I went to Mexico yesterday. We are launching an environmental program in schools along the US/MX border that will - in theory - benefit children's environmental health. I've been to this border area several times, but never has it affected me like this. Before ever reaching the school, my head was swimming from the fumes of a hundred idling vehicles at the border crossing; for several minutes, I thought I would become physically ill beyond ability to do my job. Stray dogs greeted us as we stepped out of the vehicle at the first school. It sat perched atop a hill with a sharp and unfenced drop-off around much of it. Trash was strewn everywhere. Water ran from an unchecked hose. I was there to do a brief and modest inspection and determine the nature of how our program would begin to take shape.
As a scientist and someone with three years of therapy, I have become very, very good at healthy detachment (or as my therapist likes to call it, "boundary-setting"). But there is always something in life to remind us we are not impenetrable - and nor would we want to be. Mine came in the form of yesterday, a montag of shanty towns, horrendous air quality, debris in sinks with no running water, a disfigured man dragging himself across a busy street, more amputees than I typically see in a year, and a beautiful dark-skinned child with burn scars covering her face. I have been to this country before, and I did not grow up with a silver spoon. Whether it's the looming instability that is hovering over my year ahead, or whether I have simply grown up since my last border visit and better understand the precariousness of life - whatever the case, I have never been so cognizant of the effects of poverty and desperation, particularly when it is divided from my world by... a fence.
My colleagues, the school principal and I congregated in a small office to discuss some basic, pre-inspection questions. We were there by invitation to lend our assistance and empower the staff... No big surprise that this gets lost in translation. How could I convey our best intentions? It must be shown, I concluded. Not explained. Later that afternoon, through a fortuitous meeting with a local industry representative, we were invited to pitch the program to a maquiladora association next month. They may be interested in funding modest structural upgrades and supplies needed to make the public border schools healthier and safer for kids.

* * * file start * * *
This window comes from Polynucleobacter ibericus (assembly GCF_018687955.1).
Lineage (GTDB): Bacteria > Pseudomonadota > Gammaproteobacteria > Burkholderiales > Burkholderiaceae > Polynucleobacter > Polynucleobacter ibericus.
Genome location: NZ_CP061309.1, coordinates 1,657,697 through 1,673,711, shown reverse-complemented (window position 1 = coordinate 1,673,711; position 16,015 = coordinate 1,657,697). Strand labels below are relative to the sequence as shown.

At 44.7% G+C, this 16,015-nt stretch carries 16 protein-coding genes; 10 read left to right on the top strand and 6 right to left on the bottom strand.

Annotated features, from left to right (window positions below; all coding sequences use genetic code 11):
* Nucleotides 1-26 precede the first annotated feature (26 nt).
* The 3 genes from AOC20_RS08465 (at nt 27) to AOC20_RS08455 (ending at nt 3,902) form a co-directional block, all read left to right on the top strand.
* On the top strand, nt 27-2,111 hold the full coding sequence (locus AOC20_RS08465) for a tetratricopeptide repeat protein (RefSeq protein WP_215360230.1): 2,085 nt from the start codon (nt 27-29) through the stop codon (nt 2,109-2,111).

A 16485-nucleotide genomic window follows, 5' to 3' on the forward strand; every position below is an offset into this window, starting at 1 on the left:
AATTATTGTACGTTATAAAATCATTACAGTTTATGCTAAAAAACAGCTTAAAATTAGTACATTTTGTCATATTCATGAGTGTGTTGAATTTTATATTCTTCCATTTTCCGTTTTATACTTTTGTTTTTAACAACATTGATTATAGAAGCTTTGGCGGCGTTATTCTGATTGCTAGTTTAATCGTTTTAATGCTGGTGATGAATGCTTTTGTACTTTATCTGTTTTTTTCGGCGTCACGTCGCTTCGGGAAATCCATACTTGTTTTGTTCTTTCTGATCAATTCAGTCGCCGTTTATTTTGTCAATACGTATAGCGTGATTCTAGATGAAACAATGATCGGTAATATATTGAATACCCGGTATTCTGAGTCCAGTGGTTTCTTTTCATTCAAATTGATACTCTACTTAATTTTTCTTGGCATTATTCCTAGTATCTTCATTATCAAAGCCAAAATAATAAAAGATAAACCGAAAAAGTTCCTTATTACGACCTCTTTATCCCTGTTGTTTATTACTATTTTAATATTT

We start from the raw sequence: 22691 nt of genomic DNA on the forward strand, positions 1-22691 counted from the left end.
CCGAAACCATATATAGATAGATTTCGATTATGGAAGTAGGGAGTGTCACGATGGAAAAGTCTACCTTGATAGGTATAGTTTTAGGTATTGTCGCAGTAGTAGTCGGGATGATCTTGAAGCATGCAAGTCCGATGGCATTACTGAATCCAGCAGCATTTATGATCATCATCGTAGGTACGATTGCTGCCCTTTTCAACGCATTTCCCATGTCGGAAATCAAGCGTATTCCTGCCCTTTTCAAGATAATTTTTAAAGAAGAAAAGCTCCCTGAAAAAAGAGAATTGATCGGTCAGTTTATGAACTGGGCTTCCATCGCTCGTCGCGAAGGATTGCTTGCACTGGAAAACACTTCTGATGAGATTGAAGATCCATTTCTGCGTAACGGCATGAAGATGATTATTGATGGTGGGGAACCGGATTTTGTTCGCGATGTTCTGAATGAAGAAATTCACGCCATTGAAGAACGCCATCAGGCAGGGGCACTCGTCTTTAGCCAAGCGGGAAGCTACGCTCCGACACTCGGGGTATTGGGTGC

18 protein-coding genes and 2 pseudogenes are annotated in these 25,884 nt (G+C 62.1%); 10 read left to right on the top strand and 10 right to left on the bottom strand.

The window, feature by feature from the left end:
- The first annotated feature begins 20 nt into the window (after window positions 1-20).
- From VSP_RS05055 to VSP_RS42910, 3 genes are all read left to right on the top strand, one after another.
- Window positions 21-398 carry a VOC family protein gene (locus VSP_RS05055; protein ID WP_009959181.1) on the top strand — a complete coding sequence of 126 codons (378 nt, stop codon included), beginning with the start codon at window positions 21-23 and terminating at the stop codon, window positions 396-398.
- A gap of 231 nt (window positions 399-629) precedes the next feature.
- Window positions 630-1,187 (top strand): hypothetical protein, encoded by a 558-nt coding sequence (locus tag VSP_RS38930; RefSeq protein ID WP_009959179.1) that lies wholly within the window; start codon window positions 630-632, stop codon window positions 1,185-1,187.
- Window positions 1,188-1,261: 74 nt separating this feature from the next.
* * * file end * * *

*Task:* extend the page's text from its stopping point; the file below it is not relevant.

I am ecstatic. What a great kick-off to this program. But more than once yesterday I lowered my head with embarrassment that what I was doing wasn't enough. For 95% of those I saw along the border, our program will have a negligible impact. Fewer bugs, well managed trash, and a little less classroom mildew is nothing in the face of rampant and polluted dust, a lack of clean water, hungry children, and widespread poverty. Rather, it's the life I live that they're jumping fences and risking treks through parched desert for. For every hungry, desperate person who's eye met mine, I felt a pang of guilt for how lately I've spent weekends: ruminating over plans on the "next phase" in career advancement, and writing fellowships for future graduate studies amidst functioning faucets, drinkable water, and the whirring of machines to do my bidding. Need something at the store? Anything all, just pop across the street and buy it - no worries. No worries...
Yesterday raises a question that used to come up often, but got lost while making plans. Chances are, if you are reading this, you've asked yourself this question, too. ...How am I contributing and how am I taking away? (A veritable naughty and nice ledger for the conscientious modern U.S. citizen.) Put simply: am I doing enough?
The luxury of pontification is not a crime, I realize that. And neither is having a functioning washing machine. But for this moment, with yesterday's images still swirling in my head, the career planning and grocery shopping invokes gross indigestion.